Books on the Road: My Reading List

One of my favorite things about traveling is how there is suddenly time to read, a lot. Back home, I’d have to make time for even the best of books, but on the road, opportunity always seems to present itself in the form of a long bus ride or, even better, an inviting hammock. Here is a list of my book choices to date. I try to mix the easy reads with the more deep and thought provoking. Suggestions are always appreciated.

The Drifters – James A. Michener: Six young adults from varying backgrounds and nationalities find themselves in each others company in Southern Spain miles from home. They each have their own reason for being there, but each is enjoying themselves while they figure out their place in the world. Set in the late 1960’s, its an awesome read which still holds relevant themes today. Definitely my favorite book of the trip so far.

The Beach – Alex Garland: I traveled through southern Thailand and inevitably ended up on Koh Phi Phi Leh, filming location of The Beach. I’d never seen the film but was intrigued by its popularity. Since the book is always better than the movie, I decided to give it a go. The author was dead on in his depiction of Thailand’s backpacker trail and it’s quite the page turner as well.

First They Killed My Father – Luong Ung: First hand account of a young girl’s life during the Khmer Rouge takeover of Cambodia and the genocide that followed. She goes through many horrific years before her tenth birthday. Really an eye opener as to what humans are capable of and a must read for anyone planning on a visit to Cambodia.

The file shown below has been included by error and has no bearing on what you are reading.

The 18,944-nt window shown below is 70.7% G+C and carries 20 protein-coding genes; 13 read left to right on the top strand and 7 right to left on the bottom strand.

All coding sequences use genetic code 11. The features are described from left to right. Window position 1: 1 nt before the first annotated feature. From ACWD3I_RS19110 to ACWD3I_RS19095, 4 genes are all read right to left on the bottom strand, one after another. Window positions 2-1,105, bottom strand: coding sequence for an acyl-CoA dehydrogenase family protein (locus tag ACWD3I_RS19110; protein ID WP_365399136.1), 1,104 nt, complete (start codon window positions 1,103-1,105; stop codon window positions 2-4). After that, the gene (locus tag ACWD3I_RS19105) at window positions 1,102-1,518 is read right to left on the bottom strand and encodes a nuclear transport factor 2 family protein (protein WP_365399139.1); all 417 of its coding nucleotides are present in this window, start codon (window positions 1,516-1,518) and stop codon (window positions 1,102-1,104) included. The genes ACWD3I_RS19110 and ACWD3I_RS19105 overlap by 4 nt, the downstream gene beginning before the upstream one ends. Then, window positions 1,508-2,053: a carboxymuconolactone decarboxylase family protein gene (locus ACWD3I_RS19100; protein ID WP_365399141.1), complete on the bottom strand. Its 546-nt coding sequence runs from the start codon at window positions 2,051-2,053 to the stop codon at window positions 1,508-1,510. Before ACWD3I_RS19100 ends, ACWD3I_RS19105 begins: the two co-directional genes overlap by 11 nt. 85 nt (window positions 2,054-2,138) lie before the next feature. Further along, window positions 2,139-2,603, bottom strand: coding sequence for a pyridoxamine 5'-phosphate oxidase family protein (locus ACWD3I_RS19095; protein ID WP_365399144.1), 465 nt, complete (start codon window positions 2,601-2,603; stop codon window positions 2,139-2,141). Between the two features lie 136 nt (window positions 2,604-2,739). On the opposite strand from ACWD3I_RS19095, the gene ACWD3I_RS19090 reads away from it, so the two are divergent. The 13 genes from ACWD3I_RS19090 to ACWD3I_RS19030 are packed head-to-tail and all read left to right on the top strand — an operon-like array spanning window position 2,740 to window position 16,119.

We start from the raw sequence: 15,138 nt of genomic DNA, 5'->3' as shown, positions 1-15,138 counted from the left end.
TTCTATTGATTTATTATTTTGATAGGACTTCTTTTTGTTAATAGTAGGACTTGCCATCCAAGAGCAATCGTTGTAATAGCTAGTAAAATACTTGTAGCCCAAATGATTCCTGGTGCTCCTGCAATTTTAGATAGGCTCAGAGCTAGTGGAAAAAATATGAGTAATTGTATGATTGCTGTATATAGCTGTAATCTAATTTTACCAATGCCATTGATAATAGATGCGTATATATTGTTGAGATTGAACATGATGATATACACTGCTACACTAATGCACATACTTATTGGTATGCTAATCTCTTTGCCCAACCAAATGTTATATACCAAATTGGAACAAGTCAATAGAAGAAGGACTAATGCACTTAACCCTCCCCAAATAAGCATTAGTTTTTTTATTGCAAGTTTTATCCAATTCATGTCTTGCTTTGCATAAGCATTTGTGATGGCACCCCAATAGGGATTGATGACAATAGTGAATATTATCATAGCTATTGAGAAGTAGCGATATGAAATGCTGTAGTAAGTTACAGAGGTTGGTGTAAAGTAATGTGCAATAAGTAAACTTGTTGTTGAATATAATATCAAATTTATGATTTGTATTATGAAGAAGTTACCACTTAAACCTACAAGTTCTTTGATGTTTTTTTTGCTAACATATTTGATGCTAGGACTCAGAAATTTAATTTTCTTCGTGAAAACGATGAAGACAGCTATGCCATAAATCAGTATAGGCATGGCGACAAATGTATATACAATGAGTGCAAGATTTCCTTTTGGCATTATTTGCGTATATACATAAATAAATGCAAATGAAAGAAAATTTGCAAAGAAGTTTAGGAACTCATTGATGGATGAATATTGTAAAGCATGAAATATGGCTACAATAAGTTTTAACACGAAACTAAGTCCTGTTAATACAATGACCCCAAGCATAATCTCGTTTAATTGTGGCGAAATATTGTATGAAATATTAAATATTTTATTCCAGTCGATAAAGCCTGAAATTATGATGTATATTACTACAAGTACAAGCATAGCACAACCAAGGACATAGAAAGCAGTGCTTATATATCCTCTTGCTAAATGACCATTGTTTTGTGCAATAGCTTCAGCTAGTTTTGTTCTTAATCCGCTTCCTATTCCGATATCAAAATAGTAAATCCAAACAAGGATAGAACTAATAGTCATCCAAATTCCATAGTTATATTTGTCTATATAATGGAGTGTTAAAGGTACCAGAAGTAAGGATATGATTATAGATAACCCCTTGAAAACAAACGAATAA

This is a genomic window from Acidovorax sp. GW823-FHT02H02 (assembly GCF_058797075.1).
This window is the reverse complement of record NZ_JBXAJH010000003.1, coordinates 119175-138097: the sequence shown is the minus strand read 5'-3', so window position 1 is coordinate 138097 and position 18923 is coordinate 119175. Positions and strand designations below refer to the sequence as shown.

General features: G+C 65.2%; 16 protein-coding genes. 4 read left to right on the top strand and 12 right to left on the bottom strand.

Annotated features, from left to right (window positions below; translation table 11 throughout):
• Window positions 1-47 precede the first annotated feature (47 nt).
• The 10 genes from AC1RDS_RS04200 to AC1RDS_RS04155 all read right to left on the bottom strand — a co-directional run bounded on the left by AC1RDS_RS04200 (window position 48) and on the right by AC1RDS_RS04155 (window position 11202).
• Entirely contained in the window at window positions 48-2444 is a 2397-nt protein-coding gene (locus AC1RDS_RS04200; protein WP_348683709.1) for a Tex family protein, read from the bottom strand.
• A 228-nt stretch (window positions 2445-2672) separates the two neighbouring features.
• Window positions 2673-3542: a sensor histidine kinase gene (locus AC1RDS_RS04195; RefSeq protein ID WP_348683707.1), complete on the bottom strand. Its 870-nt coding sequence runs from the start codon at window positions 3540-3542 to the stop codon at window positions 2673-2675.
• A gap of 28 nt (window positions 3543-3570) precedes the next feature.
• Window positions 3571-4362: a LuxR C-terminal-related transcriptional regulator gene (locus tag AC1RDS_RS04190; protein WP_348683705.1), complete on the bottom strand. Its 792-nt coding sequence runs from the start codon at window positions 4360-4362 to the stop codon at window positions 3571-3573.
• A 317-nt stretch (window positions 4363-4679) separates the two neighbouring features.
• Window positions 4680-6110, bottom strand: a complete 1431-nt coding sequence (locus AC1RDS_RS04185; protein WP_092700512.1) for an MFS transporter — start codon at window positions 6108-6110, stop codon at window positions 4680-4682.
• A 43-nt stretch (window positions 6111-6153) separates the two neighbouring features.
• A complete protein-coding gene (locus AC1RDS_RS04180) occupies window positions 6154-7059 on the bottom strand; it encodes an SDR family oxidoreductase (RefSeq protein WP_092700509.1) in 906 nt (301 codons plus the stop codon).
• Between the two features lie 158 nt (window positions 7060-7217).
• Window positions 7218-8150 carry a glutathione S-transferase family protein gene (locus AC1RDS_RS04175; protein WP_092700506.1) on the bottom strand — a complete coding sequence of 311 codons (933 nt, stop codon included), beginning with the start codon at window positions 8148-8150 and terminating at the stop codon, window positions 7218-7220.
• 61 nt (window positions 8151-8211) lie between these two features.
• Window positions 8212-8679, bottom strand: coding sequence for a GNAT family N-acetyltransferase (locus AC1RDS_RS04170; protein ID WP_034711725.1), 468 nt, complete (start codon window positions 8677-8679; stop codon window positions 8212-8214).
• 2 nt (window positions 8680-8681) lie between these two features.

The Great Gatsby – F. Scott Fitzgerald: I read this in high school but had completely forgotten the plot line. I was reminded of it when I saw a poster for a new upcoming film adaption featuring, once again, Leonardo DeCaprio. Figured I should refresh my memory before even considering watching Hollywood’s version. Quick read that touches on the reality of life versus the illusions we create.

Guns, Germs, and Steel – Jared Diamond: Practically a summary of the last 10,000 years of human history attempting to answer one question, why do people of Eurasian decent hold most of the world’s wealth and power. He argues against the superiority of a race, and instead looks toward necessity and inherent advantages in a people’s environment, which lead to Eurasians having superior guns, germs and steel. It’s a very technically read and at times can feel like a textbook, but nonetheless, I find it fascinating.

Do Travel Writers Go to Hell? – Thomas Kohnstamm: Follows the adventure or misadventure of a Lonely Planet travel writer after he quits his day job and travels through Brazil gathering info for the holy grail of guidebooks. Running low on cash, he gets himself into some sticky situations and basically destroys the myth that guidebook writers have it made. Entertaining read but it also helps one realize that even your “dream job” might not lead to living the dream.

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